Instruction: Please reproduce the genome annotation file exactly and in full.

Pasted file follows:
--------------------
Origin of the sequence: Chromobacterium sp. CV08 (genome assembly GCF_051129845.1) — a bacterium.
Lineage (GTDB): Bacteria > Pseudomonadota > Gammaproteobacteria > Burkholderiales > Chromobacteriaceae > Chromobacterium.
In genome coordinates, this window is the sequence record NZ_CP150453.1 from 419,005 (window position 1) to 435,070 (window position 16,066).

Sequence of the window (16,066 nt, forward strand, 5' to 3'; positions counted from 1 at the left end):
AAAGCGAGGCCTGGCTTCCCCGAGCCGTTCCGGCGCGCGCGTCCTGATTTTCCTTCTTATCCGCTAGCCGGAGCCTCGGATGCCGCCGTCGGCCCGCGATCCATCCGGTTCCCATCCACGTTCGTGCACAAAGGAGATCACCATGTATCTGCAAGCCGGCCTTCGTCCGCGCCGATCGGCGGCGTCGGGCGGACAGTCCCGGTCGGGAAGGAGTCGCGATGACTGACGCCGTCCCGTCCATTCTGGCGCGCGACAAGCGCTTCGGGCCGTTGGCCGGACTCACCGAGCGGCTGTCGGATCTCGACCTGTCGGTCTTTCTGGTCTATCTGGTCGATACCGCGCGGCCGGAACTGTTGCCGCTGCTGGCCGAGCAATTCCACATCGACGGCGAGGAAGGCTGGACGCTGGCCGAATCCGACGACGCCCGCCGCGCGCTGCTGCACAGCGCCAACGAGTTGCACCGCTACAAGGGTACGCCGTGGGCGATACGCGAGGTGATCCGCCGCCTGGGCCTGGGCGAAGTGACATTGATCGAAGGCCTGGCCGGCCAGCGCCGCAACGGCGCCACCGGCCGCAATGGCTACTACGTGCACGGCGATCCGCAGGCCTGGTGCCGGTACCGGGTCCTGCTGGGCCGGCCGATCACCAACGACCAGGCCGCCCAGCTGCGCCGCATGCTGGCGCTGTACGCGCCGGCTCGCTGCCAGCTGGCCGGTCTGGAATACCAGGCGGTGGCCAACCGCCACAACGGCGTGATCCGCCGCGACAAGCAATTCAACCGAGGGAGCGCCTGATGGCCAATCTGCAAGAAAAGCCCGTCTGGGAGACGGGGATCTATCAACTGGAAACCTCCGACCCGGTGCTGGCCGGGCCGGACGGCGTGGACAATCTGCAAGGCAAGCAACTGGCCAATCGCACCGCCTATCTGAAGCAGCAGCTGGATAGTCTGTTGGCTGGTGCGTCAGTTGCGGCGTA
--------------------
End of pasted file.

Origin of the sequence: Chromobacterium sp. CV08 (genome assembly GCF_051129845.1) — a bacterium.
Lineage (GTDB): Bacteria > Pseudomonadota > Gammaproteobacteria > Burkholderiales > Chromobacteriaceae > Chromobacterium.
In genome coordinates, this window is the sequence record NZ_CP150453.1 from 419,005 (window position 1) to 435,070 (window position 16,066).

Sequence of the window (16,066 nt, forward strand, 5' to 3'; positions counted from 1 at the left end):
AAAGCGAGGCCTGGCTTCCCCGAGCCGTTCCGGCGCGCGCGTCCTGATTTTCCTTCTTATCCGCTAGCCGGAGCCTCGGATGCCGCCGTCGGCCCGCGATCCATCCGGTTCCCATCCACGTTCGTGCACAAAGGAGATCACCATGTATCTGCAAGCCGGCCTTCGTCCGCGCCGATCGGCGGCGTCGGGCGGACAGTCCCGGTCGGGAAGGAGTCGCGATGACTGACGCCGTCCCGTCCATTCTGGCGCGCGACAAGCGCTTCGGGCCGTTGGCCGGACTCACCGAGCGGCTGTCGGATCTCGACCTGTCGGTCTTTCTGGTCTATCTGGTCGATACCGCGCGGCCGGAACTGTTGCCGCTGCTGGCCGAGCAATTCCACATCGACGGCGAGGAAGGCTGGACGCTGGCCGAATCCGACGACGCCCGCCGCGCGCTGCTGCACAGCGCCAACGAGTTGCACCGCTACAAGGGTACGCCGTGGGCGATACGCGAGGTGATCCGCCGCCTGGGCCTGGGCGAAGTGACATTGATCGAAGGCCTGGCCGGCCAGCGCCGCAACGGCGCCACCGGCCGCAATGGCTACTACGTGCACGGCGATCCGCAGGCCTGGTGCCGGTACCGGGTCCTGCTGGGCCGGCCGATCACCAACGACCAGGCCGCCCAGCTGCGCCGCATGCTGGCGCTGTACGCGCCGGCTCGCTGCCAGCTGGCCGGTCTGGAATACCAGGCGGTGGCCAACCGCCACAACGGCGTGATCCGCCGCGACAAGCAATTCAACCGAGGGAGCGCCTGATGGCCAATCTGCAAGAAAAGCCCGTCTGGGAGACGGGGATCTATCAACTGGAAACCTCCGACCCGGTGCTGGCCGGGCCGGACGGCGTGGACAATCTGCAAGGCAAGCAACTGGCCAATCGCACCGCCTATCTGAAGCAGCAGCTGGATAGTCTGTTGGCTGGTGCGTCAGTTGCGGCGTA